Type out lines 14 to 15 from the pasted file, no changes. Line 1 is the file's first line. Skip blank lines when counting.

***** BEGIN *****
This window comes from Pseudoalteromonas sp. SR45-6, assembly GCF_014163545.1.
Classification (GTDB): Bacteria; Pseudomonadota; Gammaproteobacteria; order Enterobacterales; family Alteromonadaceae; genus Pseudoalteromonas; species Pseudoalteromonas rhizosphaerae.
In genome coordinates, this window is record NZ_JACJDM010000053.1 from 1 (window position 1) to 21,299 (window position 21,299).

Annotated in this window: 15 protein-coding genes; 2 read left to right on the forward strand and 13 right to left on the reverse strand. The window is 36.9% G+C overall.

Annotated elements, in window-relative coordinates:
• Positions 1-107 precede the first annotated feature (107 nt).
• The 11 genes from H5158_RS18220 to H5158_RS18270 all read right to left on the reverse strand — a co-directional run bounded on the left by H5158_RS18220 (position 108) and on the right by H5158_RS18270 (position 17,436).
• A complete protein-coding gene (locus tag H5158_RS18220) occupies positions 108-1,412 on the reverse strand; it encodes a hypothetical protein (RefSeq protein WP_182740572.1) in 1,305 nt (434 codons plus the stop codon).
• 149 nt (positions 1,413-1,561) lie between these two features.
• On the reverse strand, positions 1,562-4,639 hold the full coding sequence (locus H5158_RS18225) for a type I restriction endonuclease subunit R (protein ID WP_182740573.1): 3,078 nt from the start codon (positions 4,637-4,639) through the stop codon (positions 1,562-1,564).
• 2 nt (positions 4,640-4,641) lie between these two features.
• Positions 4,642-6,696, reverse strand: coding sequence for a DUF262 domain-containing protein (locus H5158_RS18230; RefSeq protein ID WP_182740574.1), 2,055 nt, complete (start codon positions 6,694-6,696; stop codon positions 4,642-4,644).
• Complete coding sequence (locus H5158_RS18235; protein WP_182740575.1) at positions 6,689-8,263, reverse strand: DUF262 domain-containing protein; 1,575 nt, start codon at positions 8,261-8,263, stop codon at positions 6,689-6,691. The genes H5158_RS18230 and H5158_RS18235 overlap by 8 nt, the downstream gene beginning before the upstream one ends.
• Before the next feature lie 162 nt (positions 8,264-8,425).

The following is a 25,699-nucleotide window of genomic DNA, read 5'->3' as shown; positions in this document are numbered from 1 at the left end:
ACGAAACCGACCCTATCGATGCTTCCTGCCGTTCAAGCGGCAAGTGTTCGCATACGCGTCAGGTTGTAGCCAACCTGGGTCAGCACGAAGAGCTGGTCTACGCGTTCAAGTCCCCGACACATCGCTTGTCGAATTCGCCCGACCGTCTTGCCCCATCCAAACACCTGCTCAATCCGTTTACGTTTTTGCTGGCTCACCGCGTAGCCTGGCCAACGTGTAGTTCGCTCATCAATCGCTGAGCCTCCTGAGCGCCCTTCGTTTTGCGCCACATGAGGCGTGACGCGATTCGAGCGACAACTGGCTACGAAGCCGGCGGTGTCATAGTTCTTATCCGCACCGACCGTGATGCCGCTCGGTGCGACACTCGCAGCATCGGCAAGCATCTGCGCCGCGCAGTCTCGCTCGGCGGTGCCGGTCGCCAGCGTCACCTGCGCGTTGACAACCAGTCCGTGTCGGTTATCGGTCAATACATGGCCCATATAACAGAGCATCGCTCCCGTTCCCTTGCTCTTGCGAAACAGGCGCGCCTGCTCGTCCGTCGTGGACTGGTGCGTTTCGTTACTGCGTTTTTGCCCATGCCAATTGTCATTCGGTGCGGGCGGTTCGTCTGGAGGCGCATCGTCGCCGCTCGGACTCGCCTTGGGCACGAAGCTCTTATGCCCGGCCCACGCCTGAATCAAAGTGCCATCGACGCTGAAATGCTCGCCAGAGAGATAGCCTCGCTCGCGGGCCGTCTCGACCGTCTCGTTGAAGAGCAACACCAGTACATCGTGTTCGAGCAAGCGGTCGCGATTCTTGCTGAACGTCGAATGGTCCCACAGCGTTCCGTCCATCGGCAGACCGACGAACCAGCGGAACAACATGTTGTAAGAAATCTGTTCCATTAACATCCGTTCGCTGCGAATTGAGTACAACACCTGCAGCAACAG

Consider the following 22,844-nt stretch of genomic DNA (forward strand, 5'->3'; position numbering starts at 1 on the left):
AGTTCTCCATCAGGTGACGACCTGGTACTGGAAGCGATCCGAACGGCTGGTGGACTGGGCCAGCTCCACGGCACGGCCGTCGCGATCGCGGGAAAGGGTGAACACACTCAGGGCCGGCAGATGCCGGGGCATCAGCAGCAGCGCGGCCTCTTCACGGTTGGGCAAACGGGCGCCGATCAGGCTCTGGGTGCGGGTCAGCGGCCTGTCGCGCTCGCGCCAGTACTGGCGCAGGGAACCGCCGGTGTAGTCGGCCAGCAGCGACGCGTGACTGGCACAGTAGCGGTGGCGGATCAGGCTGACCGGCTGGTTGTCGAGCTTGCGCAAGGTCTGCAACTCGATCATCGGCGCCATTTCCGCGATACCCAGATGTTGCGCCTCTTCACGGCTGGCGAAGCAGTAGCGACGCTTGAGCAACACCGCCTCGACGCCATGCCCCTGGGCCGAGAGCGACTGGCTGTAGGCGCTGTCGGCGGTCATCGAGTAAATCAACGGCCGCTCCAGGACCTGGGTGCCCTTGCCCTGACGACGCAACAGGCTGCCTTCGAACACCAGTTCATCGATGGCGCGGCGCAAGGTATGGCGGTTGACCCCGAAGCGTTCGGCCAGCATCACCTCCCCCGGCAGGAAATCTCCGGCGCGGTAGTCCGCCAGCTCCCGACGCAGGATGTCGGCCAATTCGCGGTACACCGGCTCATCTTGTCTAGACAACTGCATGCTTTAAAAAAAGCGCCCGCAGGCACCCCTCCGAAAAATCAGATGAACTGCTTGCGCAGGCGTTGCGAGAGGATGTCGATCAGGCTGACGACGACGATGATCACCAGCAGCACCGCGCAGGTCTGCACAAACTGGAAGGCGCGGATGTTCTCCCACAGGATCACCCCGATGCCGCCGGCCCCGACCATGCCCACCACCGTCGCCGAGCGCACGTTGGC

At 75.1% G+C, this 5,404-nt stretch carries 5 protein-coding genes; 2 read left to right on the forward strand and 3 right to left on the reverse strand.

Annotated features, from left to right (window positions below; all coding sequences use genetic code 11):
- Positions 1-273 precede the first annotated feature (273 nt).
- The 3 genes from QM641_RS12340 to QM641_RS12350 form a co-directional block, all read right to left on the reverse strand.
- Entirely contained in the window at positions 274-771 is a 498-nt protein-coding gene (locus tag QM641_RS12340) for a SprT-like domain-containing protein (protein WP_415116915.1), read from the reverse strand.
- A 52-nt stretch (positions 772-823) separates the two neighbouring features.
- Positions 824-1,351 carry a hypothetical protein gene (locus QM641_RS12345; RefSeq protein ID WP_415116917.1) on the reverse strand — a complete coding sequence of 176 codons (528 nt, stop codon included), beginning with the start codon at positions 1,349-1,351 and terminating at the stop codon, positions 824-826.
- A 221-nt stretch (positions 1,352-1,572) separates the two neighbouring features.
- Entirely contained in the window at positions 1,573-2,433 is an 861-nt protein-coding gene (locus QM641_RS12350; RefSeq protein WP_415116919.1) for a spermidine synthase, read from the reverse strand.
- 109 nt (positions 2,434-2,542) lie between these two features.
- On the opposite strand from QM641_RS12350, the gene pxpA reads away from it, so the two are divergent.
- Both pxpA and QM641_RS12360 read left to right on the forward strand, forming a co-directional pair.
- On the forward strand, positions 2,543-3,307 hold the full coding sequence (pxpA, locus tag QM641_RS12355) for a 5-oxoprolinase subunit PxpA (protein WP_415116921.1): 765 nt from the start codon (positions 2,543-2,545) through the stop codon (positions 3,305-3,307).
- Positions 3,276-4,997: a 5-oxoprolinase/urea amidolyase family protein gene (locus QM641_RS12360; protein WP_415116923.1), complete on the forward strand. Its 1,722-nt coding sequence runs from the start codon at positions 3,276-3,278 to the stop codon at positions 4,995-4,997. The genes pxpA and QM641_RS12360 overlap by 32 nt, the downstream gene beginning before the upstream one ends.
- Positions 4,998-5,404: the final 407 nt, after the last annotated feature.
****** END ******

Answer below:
• Before the next feature lie 162 nt (positions 8,264-8,425).

The following is a 25,699-nucleotide window of genomic DNA, read 5'->3' as shown; positions in this document are numbered from 1 at the left end: